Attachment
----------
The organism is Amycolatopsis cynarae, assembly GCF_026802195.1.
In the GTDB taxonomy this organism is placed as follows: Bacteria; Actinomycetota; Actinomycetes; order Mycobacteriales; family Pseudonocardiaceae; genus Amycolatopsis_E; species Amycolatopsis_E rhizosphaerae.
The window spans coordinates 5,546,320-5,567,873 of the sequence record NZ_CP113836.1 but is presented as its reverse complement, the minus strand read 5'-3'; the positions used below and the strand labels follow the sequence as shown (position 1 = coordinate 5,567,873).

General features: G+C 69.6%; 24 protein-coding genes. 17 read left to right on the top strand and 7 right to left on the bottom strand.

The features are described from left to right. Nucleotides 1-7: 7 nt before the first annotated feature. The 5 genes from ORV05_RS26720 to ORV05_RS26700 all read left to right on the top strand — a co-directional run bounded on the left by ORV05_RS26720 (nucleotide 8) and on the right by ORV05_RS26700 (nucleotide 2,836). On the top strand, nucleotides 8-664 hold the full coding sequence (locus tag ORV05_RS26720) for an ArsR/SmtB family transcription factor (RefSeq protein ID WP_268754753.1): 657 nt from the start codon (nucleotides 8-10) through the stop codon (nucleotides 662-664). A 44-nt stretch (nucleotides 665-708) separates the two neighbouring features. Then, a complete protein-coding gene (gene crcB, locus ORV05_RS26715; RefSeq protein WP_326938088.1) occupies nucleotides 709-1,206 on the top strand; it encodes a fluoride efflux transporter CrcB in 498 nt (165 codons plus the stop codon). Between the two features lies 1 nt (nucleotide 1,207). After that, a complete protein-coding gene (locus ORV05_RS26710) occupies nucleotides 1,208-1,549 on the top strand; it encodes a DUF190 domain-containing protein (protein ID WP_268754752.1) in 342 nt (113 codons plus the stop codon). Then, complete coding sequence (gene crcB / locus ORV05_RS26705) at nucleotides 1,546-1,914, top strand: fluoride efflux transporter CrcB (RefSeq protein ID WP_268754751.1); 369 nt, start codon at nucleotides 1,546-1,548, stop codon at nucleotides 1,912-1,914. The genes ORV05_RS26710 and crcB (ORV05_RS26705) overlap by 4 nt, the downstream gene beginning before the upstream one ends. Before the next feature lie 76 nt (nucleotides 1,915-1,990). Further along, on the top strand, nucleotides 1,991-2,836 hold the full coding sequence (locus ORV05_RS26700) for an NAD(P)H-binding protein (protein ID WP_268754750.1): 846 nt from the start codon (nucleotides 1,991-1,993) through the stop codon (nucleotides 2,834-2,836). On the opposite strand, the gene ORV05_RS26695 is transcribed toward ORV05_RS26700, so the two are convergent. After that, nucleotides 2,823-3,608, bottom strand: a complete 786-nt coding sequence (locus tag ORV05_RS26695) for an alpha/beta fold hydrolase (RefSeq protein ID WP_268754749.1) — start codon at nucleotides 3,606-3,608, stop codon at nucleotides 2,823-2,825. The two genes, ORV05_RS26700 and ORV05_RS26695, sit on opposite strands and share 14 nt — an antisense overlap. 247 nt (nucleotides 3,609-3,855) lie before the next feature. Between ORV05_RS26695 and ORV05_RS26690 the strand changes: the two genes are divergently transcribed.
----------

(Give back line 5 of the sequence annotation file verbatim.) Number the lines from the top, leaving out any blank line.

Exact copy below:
The features are described from left to right. Nucleotides 1-7: 7 nt before the first annotated feature. The 5 genes from ORV05_RS26720 to ORV05_RS26700 all read left to right on the top strand — a co-directional run bounded on the left by ORV05_RS26720 (nucleotide 8) and on the right by ORV05_RS26700 (nucleotide 2,836). On the top strand, nucleotides 8-664 hold the full coding sequence (locus tag ORV05_RS26720) for an ArsR/SmtB family transcription factor (RefSeq protein ID WP_268754753.1): 657 nt from the start codon (nucleotides 8-10) through the stop codon (nucleotides 662-664). A 44-nt stretch (nucleotides 665-708) separates the two neighbouring features. Then, a complete protein-coding gene (gene crcB, locus ORV05_RS26715; RefSeq protein WP_326938088.1) occupies nucleotides 709-1,206 on the top strand; it encodes a fluoride efflux transporter CrcB in 498 nt (165 codons plus the stop codon). Between the two features lies 1 nt (nucleotide 1,207). After that, a complete protein-coding gene (locus ORV05_RS26710) occupies nucleotides 1,208-1,549 on the top strand; it encodes a DUF190 domain-containing protein (protein ID WP_268754752.1) in 342 nt (113 codons plus the stop codon). Then, complete coding sequence (gene crcB / locus ORV05_RS26705) at nucleotides 1,546-1,914, top strand: fluoride efflux transporter CrcB (RefSeq protein ID WP_268754751.1); 369 nt, start codon at nucleotides 1,546-1,548, stop codon at nucleotides 1,912-1,914. The genes ORV05_RS26710 and crcB (ORV05_RS26705) overlap by 4 nt, the downstream gene beginning before the upstream one ends. Before the next feature lie 76 nt (nucleotides 1,915-1,990). Further along, on the top strand, nucleotides 1,991-2,836 hold the full coding sequence (locus ORV05_RS26700) for an NAD(P)H-binding protein (protein ID WP_268754750.1): 846 nt from the start codon (nucleotides 1,991-1,993) through the stop codon (nucleotides 2,834-2,836). On the opposite strand, the gene ORV05_RS26695 is transcribed toward ORV05_RS26700, so the two are convergent. After that, nucleotides 2,823-3,608, bottom strand: a complete 786-nt coding sequence (locus tag ORV05_RS26695) for an alpha/beta fold hydrolase (RefSeq protein ID WP_268754749.1) — start codon at nucleotides 3,606-3,608, stop codon at nucleotides 2,823-2,825. The two genes, ORV05_RS26700 and ORV05_RS26695, sit on opposite strands and share 14 nt — an antisense overlap. 247 nt (nucleotides 3,609-3,855) lie before the next feature. Between ORV05_RS26695 and ORV05_RS26690 the strand changes: the two genes are divergently transcribed.